Jan. 5, 2013
Farmers Get Grumpy This Time of Year
By Jim PathFinder Ewing
Farmers get grumpy this time year.
Some people might say farmers are always grumpy. But it’s more so this time of year, since they can’t plow and can’t plant. I know so because I’m sitting here in the carport (typing on my iPad) thinking about hoses. Or, more specifically, the high cost thereof.
I’d rather be out working in the garden – the one we plan to plant in a month or so – like I’ve been doing since the sun burned off the frost this morning. But now it’s raining.
My arms are burning and my hands trembling from the exertion – dragging brush, pulling logs and limbs, running the trimmer, etc. I’d like to be running the tiller, but I’m a long way from that. So, instead, I’m drinking a nice hot mug of organic tea my wife made (from scratch, her own blend) and thinking about all I’ve got to, should do, and probably shouldn’t have done.
One of those things was not properly putting up the hoses last year.
Now, if you farm, even on a little (5 acre) plot like we do, you always have so much to do, you never do just one thing, but whatever needs doing at hand.
For example, as I was going to the shed to get more gas for the trimmer, I also picked up fallen limbs and dragged them out of the way, stacked some logs and fence rails that I could use later to hold down our Agribon (crop frost covers) and rounded up some hose so that later on when I burn off the field I’ll have it handy. Then, I thought, why don’t I go ahead and join and layout the hoses, so they’ll be ready.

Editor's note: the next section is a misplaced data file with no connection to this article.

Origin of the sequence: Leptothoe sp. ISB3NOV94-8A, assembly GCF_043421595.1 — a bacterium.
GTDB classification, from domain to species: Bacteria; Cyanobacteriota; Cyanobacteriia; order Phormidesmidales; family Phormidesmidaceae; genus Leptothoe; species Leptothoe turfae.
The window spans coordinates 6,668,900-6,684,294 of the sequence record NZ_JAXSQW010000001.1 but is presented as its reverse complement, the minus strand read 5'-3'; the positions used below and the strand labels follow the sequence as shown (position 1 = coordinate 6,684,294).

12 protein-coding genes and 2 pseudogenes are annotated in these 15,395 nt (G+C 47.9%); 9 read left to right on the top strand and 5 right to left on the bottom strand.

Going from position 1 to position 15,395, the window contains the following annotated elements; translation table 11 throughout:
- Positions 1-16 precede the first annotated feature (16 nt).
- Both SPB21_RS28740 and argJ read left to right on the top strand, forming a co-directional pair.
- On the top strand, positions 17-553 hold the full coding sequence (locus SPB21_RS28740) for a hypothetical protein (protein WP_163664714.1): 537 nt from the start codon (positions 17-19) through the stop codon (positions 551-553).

As I did that, I realized I didn’t have enough hose to stretch that far. So, where was the rest of the hose? I remembered seeing some hose at the back plot, the little summer plot. So, I went back there and, sure enough, there was just a little piece sticking out – totally overgrown from where I’d let that plot go fallow. It took me 30 minutes of some real exertion to extricate it from where it was wrapped up in vines and other veggie matter. It’s amazing how a hose can bury itself.
Then, I said to myself, I’ve had enough of that; maybe I ought to go ahead and weed eat (and that patch, too, while I’m at it!). Then, it started to rain.
So, now, I’m sitting here wondering if that hose is any good anymore or if I’ll have to buy more hose. Last time I looked, it was $75 for 50 feet of decent hose. I bought some cheaper and was immediately reminded of why the more expensive is better – it has metal couplings machined to fit, so less leakage, thicker walls so fewer kinks, and more durable material so it lasts longer. More expensive now is cheaper in the long run.
Unfortunately, what I extricated from the overgrown plot is the expensive kind, not the cheap stuff. So, there’s one grumpy farmer sitting here drinking his tea and watching the rain.
Oh, well, at least my new old best friend, my heavy duty trimmer (a Stihl, which also cost a bundle and gets kinda cranky sometimes, too) is still working.
Is all this worth it just to grow a few plants? And I haven’t even started on the big field!
Those are the kinds of thoughts that make farmers grumpy.
Jim PathFinder Ewing is a journalist, author, writer, editor, organic farmer and blogger. His latest book titled Conscious Food: Sustainable Growing, Spiritual Eating (Findhorn Press) is in bookstores now. Find Jim on Facebook or follow him @EdiblePrayers or @OrganicWriter or visit blueskywaters.com.